In the wild, some species tend to have more males than females, while some extreme populations might be composed of adult females exclusively. According to new findings published in Nature last week, the proportion of males to females – called the adult sex ratio – in many animal populations is based on the sex chromosomes. And that ratio can be predicted too.
Researchers have known for a while that the adult sex ratio varies a lot among different species of four-legged tetrapods – that is, all mammals, birds, reptiles, and amphibians (even those that have lost their limbs like snakes). Bird populations tend to have more males, mammals skew towards females, and with some marsupials, the males die after mating season, leaving entire populations of just pregnant females. These variations influence many important social behaviors, including mate choice and parental care. Yet the causes of these variations have remained unclear. One factor that could help explain adult sex ratios is the genetic sex determination system.
In humans and other mammals, females have XX sex chromosomes, while males have XY. Birds, on the other hand, have a ZW genetic sex determination system in which females are ZW and males are ZZ. So while male mammals have two different sex chromosomes, in birds, it’s flipped: Female birds have two different sex chromosomes, which is known as heterogamety. Meanwhile, reptiles and amphibians have shifted between XY and ZW sex determination systems many times throughout their history.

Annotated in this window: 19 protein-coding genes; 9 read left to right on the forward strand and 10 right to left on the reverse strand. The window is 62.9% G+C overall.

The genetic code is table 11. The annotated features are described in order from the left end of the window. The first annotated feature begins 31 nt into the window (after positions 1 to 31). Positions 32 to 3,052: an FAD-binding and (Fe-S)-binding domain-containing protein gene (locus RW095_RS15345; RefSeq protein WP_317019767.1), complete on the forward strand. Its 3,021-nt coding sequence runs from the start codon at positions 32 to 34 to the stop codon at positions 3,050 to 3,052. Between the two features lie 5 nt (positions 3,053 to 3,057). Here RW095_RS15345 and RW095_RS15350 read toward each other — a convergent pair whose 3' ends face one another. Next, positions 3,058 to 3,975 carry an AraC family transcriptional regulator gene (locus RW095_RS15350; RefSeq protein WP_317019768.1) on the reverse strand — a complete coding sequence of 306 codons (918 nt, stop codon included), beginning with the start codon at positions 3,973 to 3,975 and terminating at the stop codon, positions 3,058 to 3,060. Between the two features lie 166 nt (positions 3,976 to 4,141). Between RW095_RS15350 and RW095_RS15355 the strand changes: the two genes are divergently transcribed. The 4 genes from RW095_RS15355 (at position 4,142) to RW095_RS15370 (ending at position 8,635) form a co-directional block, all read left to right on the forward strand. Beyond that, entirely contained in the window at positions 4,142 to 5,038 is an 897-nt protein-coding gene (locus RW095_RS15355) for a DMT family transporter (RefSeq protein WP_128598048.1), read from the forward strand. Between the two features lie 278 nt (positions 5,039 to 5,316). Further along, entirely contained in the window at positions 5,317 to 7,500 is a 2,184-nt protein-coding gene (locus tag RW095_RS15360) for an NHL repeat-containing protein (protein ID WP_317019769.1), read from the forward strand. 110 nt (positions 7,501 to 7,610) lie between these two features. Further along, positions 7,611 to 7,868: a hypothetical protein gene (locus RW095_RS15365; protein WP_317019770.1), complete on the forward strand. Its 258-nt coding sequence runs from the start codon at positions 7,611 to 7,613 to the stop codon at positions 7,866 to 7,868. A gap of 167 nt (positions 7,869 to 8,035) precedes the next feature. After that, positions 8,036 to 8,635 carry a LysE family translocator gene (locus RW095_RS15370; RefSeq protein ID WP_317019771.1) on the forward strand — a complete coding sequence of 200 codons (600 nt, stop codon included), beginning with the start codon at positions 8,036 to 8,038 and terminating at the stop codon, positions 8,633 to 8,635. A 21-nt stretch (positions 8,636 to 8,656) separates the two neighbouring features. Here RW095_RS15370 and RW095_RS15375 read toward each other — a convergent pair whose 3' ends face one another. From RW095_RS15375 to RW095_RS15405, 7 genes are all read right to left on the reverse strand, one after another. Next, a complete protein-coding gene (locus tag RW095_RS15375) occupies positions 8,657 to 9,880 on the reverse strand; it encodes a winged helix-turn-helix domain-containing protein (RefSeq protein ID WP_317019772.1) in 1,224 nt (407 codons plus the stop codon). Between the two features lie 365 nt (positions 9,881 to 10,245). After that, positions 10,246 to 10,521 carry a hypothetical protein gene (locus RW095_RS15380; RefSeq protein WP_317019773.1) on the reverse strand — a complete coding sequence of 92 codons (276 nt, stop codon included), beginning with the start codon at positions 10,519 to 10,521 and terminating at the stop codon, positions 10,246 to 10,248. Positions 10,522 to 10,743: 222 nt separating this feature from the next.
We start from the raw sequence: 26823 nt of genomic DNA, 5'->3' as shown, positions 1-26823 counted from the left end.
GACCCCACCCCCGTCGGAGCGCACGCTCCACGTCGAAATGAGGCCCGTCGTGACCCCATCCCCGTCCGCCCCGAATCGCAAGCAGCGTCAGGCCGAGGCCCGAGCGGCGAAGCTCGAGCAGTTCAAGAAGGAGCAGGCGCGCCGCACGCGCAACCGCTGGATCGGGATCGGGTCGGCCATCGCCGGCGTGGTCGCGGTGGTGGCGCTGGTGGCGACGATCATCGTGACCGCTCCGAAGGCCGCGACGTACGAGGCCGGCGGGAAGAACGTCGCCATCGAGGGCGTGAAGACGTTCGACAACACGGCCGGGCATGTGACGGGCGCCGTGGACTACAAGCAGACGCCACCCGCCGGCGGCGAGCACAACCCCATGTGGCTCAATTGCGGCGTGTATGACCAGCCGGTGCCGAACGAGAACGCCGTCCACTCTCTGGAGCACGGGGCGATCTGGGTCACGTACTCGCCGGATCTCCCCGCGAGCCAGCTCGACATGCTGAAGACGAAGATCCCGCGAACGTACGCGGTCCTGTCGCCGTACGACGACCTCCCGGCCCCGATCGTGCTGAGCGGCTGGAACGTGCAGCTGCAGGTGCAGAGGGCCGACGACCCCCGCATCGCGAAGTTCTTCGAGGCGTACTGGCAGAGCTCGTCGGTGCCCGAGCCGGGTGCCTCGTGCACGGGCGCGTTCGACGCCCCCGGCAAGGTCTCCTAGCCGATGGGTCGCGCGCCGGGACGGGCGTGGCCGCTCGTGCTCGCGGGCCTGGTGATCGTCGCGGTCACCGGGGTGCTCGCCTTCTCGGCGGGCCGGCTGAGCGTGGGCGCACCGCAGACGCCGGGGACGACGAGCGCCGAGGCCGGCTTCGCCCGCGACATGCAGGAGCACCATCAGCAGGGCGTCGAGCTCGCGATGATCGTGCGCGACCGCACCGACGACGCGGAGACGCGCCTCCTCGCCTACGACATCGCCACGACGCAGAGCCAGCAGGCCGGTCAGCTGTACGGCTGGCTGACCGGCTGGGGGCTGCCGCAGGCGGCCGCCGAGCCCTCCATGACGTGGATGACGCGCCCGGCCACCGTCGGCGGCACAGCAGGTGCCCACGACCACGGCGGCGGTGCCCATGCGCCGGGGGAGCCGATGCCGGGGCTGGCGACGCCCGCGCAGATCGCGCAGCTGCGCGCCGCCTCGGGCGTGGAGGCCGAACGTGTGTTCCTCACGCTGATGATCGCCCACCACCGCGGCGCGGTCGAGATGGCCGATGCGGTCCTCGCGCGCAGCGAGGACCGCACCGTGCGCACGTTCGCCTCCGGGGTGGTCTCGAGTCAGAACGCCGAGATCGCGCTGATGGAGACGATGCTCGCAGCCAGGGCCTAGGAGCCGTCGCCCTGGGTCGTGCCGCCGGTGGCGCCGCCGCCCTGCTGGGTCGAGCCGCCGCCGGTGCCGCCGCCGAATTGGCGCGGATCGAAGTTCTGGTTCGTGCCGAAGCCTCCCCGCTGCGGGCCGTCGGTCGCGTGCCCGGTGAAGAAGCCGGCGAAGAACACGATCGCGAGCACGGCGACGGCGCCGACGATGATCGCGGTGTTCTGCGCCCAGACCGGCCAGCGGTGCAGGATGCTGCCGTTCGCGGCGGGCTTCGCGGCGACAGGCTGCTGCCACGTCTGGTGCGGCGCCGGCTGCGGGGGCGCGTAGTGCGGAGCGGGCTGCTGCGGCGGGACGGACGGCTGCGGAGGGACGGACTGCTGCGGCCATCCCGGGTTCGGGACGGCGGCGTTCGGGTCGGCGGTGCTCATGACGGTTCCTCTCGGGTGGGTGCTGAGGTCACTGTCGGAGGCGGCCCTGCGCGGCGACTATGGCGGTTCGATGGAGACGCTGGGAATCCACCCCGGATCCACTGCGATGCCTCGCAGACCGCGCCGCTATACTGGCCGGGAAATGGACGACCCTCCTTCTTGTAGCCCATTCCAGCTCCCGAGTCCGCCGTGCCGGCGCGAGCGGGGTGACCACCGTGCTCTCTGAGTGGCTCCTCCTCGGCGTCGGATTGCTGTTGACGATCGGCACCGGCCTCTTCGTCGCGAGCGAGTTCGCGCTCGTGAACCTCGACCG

After studying sex ratios in 344 species from 117 tetrapod families, András Liker from the University of Pannonia and colleagues discovered that the heterogametic sex tends to be “underrepresented” within a population. When the female has two different sex chromosomes (like with birds), the population skews towards males. When the male has two different sex chromosomes (like with mammals), this tends to result in a female-biased sex ratio.
The genetic sex determination system, the team found, can explain 24% of sex ratio variation between species of amphibians and 36% for reptiles. However, despite studying different genetic factors that might explain this pattern – such as sex-linked mutations – the researchers aren’t sure what the underlying mechanisms are, and they plan to investigate the link further.